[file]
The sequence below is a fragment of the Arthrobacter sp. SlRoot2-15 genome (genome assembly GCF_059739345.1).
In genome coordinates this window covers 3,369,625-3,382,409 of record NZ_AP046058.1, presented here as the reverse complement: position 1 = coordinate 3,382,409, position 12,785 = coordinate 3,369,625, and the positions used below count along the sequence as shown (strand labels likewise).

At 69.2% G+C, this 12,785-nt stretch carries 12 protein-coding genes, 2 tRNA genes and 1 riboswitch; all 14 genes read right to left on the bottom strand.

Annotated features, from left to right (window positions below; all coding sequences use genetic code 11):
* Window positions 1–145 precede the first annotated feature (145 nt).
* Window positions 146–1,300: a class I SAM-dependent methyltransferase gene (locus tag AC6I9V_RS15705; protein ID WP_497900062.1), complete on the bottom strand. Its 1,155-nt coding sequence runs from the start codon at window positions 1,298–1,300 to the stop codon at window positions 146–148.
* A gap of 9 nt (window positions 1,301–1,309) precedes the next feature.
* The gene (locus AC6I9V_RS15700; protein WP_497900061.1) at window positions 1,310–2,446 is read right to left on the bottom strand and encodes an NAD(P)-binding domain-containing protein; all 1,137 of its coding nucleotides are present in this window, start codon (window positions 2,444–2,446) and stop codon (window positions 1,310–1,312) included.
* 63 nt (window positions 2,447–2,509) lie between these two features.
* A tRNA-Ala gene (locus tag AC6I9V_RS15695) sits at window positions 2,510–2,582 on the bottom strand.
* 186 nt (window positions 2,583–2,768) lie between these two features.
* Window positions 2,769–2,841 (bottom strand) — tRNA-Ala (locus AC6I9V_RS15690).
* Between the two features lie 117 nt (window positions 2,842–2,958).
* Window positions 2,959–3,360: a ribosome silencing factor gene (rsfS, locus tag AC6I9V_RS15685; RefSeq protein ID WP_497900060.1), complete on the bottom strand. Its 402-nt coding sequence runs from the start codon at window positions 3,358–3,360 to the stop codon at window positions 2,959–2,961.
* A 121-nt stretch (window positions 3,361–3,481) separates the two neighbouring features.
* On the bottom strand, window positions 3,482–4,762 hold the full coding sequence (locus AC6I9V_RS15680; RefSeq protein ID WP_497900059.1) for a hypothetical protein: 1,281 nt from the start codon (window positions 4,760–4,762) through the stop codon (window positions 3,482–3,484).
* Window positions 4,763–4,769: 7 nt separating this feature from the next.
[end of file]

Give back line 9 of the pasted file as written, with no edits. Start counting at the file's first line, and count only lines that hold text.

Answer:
* 63 nt (window positions 2,447–2,509) lie between these two features.